Iberian Peninsula 2018

Spain and Portugal return to growth

Spain and Portugal were on the brink of collapse in 2012.

Painful austerity measures and deep structural reforms played a key role in spurring competitiveness in both nations, which were badly hit by the 2008 recession.

Two fundamental drivers that explain the recovery have been the notable rise in tourism arrivals, reaching year-on-year record levels, and the European Central Bank’s (ECB) aggressive monetary policy.

Spain received approximately 82 million foreign visitors in 2017, while smaller Portugal is expected to have hosted nearly 10 million tourists. This means that both countries are enjoying their seventh consecutive record years for tourism.

Meanwhile, the ECB quantitative easing program injected liquidity into the market by maintaining an ultra-low interest rate policy and purchasing corporate and government bonds.

This policy has boosted the economy of the continent as a whole, and has been extremely helpful in reducing interest rates for southern Europe countries’ 10-year government bonds.

Today, Moody’s is the only credit rating agency that still rates Portugal’s sovereign debt as “junk,” while interest rates for Spain’s 10-year bonds have waned considerably since 2012.

Current forecasts from the European Commission—outlined in its Autumn 2017 report—indicate that Spanish GDP growth will register at 3.1% for 2017 and 2.5% in 2018, while the Portuguese economy is estimated to grow by 2.6% and 2.1% for the same periods.

Compared to Spain’s -2.9% growth in 2012 and Portugal’s -4%, according to the World Bank, these figures show how much can change in five years.

Portugal, the anti-austerity success?

In October, unemployment fell to a 12-year monthly low in Portugal, hitting 8.4%, while exports are booming and tourist arrivals are on the rise.

But in order to achieve this miraculous recovery, the government has implemented a mix of austerity and anti-austerity measures in two separate periods.

First came the budget cuts.

Former Prime Minister Pedro Passos Coelho reduced spending to comply with the requirements of the three-year international bailout program of his country, which was completed in 2014.

Then came the anti-austerity era. In 2015, the leader of the Socialist Party, Antonio Costa, became the prime minister after his party successfully struck a deal between the Communist Party and the Left Bloc to form a minority government.

With the EU-led bailout completed and Costa in office, the new Portuguese government stimulated the aggregate demand by expanding public spending.

Costa claims that his Keynesian recipe has allowed the country to reduce its budget deficit.

However, its highly indebted banks are the Achilles’ heel of Portugal, and remain the main concern for foreign investors.

As an example, the state authorized the injection of EUR2.5 billion to the public bank Caixa Geral de Depósitos in the first quarter of 2017 to help the institution address its solvency problems.

Costa’s increasing public expenditure comes at a time when the country’s 10-year bonds have decreased to near 2%, prompting concerns about whether these projects could be implemented if debt service payments bounced back up to 6% or 7%, as they were before he took office.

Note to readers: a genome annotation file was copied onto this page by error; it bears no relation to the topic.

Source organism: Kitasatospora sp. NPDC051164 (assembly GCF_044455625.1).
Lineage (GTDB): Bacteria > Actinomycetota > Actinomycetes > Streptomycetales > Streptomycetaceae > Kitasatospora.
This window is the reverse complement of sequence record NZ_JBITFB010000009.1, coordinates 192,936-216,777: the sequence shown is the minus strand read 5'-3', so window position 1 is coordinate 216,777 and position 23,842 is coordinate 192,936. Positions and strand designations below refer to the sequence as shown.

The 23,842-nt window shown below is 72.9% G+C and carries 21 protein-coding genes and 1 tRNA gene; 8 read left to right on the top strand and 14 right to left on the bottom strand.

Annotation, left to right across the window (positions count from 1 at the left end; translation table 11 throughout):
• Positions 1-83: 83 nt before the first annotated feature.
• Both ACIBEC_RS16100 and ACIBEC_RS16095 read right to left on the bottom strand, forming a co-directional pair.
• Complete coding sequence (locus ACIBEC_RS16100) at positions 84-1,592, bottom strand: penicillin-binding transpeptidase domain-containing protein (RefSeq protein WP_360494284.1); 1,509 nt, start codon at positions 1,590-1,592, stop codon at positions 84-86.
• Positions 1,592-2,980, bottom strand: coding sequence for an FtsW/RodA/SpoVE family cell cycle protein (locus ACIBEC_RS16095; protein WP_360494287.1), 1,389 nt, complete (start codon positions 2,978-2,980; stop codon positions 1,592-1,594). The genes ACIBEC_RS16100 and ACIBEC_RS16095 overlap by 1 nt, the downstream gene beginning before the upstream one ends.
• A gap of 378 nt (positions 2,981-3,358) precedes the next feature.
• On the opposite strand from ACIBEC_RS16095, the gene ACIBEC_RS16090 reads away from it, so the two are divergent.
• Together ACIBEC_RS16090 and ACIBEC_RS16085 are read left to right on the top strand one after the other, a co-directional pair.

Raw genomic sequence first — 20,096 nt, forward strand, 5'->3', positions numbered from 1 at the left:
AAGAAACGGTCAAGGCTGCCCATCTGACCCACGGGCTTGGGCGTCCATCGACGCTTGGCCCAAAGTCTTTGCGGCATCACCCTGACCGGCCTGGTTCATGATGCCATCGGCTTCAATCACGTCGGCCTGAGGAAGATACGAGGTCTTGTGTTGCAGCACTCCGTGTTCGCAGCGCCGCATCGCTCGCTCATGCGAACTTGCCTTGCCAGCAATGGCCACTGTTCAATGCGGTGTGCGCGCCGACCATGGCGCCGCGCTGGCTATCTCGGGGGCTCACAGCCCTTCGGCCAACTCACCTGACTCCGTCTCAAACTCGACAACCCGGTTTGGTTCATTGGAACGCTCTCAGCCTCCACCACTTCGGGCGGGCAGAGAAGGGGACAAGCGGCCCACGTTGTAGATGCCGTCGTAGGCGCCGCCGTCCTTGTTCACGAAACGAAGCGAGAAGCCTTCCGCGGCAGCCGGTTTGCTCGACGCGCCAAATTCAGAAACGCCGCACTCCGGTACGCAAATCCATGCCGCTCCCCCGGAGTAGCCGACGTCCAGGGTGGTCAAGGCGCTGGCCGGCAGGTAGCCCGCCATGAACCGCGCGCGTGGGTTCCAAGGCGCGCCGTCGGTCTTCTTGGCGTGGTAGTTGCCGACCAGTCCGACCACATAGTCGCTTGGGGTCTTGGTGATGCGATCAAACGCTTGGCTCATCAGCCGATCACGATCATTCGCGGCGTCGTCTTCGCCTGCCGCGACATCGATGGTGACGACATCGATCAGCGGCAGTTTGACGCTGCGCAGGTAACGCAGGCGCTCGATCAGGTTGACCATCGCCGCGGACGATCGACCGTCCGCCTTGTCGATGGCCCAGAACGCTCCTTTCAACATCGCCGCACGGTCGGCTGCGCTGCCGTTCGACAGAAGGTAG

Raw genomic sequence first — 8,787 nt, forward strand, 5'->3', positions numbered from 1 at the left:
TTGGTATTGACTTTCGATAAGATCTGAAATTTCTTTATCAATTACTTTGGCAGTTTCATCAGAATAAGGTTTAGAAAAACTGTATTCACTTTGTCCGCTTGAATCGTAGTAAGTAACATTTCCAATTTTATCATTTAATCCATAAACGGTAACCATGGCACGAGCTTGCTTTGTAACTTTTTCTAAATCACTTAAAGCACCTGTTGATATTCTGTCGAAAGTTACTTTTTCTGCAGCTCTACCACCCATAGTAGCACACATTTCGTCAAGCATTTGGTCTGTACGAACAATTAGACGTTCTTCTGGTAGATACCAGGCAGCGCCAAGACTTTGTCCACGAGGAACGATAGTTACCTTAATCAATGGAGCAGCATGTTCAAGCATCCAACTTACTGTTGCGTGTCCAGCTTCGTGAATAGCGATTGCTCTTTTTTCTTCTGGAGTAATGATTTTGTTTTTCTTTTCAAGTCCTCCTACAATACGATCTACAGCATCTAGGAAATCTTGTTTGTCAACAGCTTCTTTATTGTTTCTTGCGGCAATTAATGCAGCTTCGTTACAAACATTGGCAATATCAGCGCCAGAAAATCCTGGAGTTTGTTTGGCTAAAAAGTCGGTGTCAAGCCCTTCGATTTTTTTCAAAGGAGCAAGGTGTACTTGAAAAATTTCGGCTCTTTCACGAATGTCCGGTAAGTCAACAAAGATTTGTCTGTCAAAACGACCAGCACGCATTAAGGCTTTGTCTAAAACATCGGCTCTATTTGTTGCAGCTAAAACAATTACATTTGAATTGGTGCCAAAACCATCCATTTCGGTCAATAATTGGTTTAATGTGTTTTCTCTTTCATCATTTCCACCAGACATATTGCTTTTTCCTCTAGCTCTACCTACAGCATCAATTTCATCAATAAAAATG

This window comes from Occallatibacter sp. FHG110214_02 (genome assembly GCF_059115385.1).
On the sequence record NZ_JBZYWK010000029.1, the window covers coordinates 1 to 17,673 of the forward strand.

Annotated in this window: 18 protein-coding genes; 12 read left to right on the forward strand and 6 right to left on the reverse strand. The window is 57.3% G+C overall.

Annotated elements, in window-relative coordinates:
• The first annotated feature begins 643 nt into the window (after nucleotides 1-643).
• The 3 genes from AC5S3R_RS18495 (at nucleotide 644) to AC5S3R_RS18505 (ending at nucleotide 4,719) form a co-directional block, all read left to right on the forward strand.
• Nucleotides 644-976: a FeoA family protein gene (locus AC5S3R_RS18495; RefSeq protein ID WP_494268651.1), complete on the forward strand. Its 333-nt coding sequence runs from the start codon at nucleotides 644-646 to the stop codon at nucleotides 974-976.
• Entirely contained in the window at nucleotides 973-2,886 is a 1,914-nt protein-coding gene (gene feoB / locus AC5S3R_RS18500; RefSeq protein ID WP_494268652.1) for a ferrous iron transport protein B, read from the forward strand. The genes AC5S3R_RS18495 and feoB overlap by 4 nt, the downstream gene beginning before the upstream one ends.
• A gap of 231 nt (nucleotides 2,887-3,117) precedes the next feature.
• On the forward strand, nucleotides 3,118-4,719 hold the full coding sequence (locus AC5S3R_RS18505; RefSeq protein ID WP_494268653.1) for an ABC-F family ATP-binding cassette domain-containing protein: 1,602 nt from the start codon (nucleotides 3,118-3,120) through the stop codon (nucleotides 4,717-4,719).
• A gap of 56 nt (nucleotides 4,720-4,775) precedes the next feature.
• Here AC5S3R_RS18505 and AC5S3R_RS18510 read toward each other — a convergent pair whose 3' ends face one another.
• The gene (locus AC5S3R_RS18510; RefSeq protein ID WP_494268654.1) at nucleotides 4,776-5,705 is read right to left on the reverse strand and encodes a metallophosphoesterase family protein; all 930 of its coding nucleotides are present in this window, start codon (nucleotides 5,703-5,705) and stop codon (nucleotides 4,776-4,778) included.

Spain, taming the separatist drive

Spain has also worked hard to tackle unemployment. Falling from a figure of 26% in 2013 to around 17.1% now, it is clear that progress has been made.

As with Portugal, tourists have flocked to Spain to visit historic cities such as Seville and Toledo or to enjoy the sunny Mediterranean coast, while exports have increased exponentially due to a cheaper euro.

In addition, foreign direct investment has amounted to EUR126 billion, registering a 140% increase in 2017 compared to 2016, according to a report compiled by KPMG.

The real estate market is also booming because of low-cost ECB funding, increasing the price of new houses by 5% in 2017, the highest surge of the past decade.

On the other hand, Spain’s banking sector still faces challenges because of the bad assets they own, and Banco Popular’s failure last year was the best example of such problematic portfolios.

Arguably, the main risk that the country faces is political. The separatist drive from some citizens of Catalonia, Spain’s northeast region, threatened the very unity of the state.

Catalan separatists gained momentum when they held an illegal referendum for independence in October, although turnout was only 43%.

However, their push for independence has had a severe impact on the performance of both the Spanish and Catalan economies.

Approximately 3,208 companies have relocated their head offices outside of Catalonia, evidence of the uncertainty that surrounds the future of this region.

Should the crisis linger, Spain would experience some hurdles.

Interest of its sovereign debt could rise, denting the finances of the central government. Uncertainty could also lead to reduced consumption, thus impacting tax collection. And more companies could flee Catalonia, reinforcing the message that the region is an unreliable destination for investment.

The separatist agenda is the main obstacle in the way of continued economic growth in Spain; putting out the fire will be the top priority for its central government in 2018.